At the risk of having this column turn into a Cardinals only zone, I have to scream from the top of my lungs that THE ARIZONA CARDINALS ARE GOING TO THE SUPER BOWL! As a journalist and committed to fair reporting, I also have to mention that the Pittsburgh Steelers will happen to be there too.
Sunday's NFC and AFC Championship games led to a day full of Super-Bowl-like drinking and debauchery. As a native Arizonan, my fiancé and I took a short -- and by short I mean a single day -- trip to Gilbert to root for the home team with friends and family. I dressed accordingly, wearing the one red shirt that I own, and we made the six hour drive home (Make that seven hours with where-did-this-come-from Saturday evening traffic).
Driving into town we couldn't help but notice the Cardinal's banners hanging from rooftops and billboards. Who would have known there were so many Card's fans in Arizona? Where did they all come from? It's funny how those fair weather fans seem to sneak out from under their rocks when the home team has made some progress. But there is nothing better than watching the game with hometown fans; Dad yelling at the television, mom looking startled every two seconds, gleaming from the kitchen with merlot in hand, brother-in-law just waiting for the Steelers game to begin, my fiancé trying to understand the game in her cute way, and then there's me, standing, sitting, yelling, cursing, and doing everything in my power to tell the Cards how to win the game.
The Arizona Cardinals took on McNabb and the Philadelphia Eagles at home, hoping to make it to the Super Bowl for the first time in franchise history. In reality, for the first time in over 60 years! They continued to "shock the world" in their 32-25 victory in the desert. Perhaps my break-up theory held some water, for McNabb couldn't lead his team or drive them to the end zone. By the numbers, McNabb threw for more yards and completed more passes, but his one interception and lack of leadership proved to be fatal. Or perhaps McNabb was intimidated by the pranks that the locals put him through before the game. McNabb's Chandler (AZ) home was vandalized not once, not twice, but three times. Burnt into the front lawn was "Go Cards" and "Beat Philly."
In a game that exceeded expectations, the Cards managed to hold it together after stumbling in the third and most of the fourth quarter. Some fancy play-calling and football antics led them to an early lead, which they maintained through the first half and propelled at the end of the fourth. Half-of-famer Kurt Warner and better-than-Jerry-Rice Fitzgerald combined for three touchdowns and nine receptions, most of them in remarkable Fitzgerald style.
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On Thanksgiving Day the Eagles embarrassed the Cards with a crushing victory, deflating the Card's pride for a few games. But a different Arizona team has taken the field during the post-season, a team that has inspired their community to be proud, to be distracted from the trials of the economy, and to stand together as fans. It's amazing what a winning team can bring to a town, a city. When the underdog comes out on top, we all win. Are the Cardinals America's team? In a time of economic recession, lay-offs, home foreclosures, and overwhelming stress, can the underdog bring about a sense of hope? It seems fitting that in a time of renewal, with a positive president and hopeful air about us, that an underdog would rise above and reassure us once again that anyone can succeed. Perhaps I'm getting a little too sentimental about my team.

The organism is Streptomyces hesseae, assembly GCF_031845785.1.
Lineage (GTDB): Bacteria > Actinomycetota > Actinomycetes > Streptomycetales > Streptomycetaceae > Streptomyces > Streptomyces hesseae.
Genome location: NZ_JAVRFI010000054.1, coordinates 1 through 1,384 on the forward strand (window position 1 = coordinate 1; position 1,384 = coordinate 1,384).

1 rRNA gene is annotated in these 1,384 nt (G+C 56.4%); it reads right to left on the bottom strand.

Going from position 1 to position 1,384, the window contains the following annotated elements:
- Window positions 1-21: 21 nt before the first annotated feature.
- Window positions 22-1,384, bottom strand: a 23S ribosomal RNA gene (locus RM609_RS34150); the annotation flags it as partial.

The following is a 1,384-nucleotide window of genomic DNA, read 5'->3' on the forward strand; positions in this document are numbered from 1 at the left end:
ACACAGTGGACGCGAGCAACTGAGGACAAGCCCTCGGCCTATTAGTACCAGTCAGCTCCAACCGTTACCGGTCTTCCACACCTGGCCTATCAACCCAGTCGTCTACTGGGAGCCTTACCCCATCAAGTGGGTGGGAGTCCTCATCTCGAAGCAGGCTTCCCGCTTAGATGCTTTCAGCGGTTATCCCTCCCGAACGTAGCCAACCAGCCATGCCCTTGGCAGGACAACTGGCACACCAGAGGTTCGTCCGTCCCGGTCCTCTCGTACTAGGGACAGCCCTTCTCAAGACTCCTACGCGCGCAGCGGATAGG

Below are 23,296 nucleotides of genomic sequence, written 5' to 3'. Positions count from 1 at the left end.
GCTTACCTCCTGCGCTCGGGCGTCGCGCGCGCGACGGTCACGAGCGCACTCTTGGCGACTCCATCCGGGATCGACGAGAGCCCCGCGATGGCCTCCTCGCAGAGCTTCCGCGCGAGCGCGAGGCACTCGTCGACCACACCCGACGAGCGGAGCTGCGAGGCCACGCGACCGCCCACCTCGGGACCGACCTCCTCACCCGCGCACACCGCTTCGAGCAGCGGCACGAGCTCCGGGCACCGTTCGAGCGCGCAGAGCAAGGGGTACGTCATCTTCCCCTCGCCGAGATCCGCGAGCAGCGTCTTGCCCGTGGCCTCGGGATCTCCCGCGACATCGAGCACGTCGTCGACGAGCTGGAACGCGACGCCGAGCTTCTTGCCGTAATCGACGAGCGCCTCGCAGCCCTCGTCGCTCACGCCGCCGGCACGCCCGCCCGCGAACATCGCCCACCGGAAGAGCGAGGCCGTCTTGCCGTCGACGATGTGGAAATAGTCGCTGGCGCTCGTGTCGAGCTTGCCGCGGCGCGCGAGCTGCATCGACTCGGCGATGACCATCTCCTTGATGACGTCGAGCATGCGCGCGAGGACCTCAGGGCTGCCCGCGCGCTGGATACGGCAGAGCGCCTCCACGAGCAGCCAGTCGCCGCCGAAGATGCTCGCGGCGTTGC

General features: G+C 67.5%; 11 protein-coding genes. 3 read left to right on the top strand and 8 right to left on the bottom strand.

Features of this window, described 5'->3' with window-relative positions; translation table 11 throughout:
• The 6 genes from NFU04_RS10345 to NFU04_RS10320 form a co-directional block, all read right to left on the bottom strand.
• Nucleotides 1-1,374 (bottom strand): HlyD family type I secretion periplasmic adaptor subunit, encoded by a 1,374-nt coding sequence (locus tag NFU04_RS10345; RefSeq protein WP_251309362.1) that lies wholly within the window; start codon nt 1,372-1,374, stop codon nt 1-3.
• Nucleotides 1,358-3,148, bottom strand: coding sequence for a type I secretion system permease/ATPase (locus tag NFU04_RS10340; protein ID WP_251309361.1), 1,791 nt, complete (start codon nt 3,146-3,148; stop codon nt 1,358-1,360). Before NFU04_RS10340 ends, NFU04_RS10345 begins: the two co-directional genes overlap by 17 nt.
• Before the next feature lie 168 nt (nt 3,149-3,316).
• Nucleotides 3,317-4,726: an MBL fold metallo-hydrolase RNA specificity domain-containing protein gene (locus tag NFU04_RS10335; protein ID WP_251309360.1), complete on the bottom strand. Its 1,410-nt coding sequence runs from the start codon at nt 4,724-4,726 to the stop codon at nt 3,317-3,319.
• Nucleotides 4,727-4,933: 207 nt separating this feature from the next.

Quarterback Joe Flacco just couldn't hold it together against Polamalu and the Steelers defense, which intercepted Flacco a crushing three times and kept him off his game for four quarters. Roethlisberger, however, didn't fare much better. Left in the kicker's hands, Reed acquired a total of 11 points and single handedly assured victory for Pittsburgh. As the Baltimore Ravens attempted a comeback late in the fourth quarter, a disastrous helmet-to-helmet collision sent one man to the hospital and the Raven's hopes for a Super Bowl berth down the drain. With just over three minutes left to play, Willis McGaHee was unintentionally speared by Ryan Clark. In moments of silence and uncertainty, players from both teams hung their heads and bent upon the field. He was carted off the field and to UPMC Presbyterian Hospital, where he was released on Thursday and expected to fully recover. The Steelers are headed to the big game for the eighth time in franchise history.
Football wasn't the only sporting event that drew crowds around the world this week, although it may have seemed like it. On a smaller scale, Lance Armstrong has returned to the cycling scene in Australia's Tour Down Under. Rumors are racing around that Armstrong is getting a cool $1 million for simply appearing in the race. He is currently in 32nd place, and moving up the pack slowly.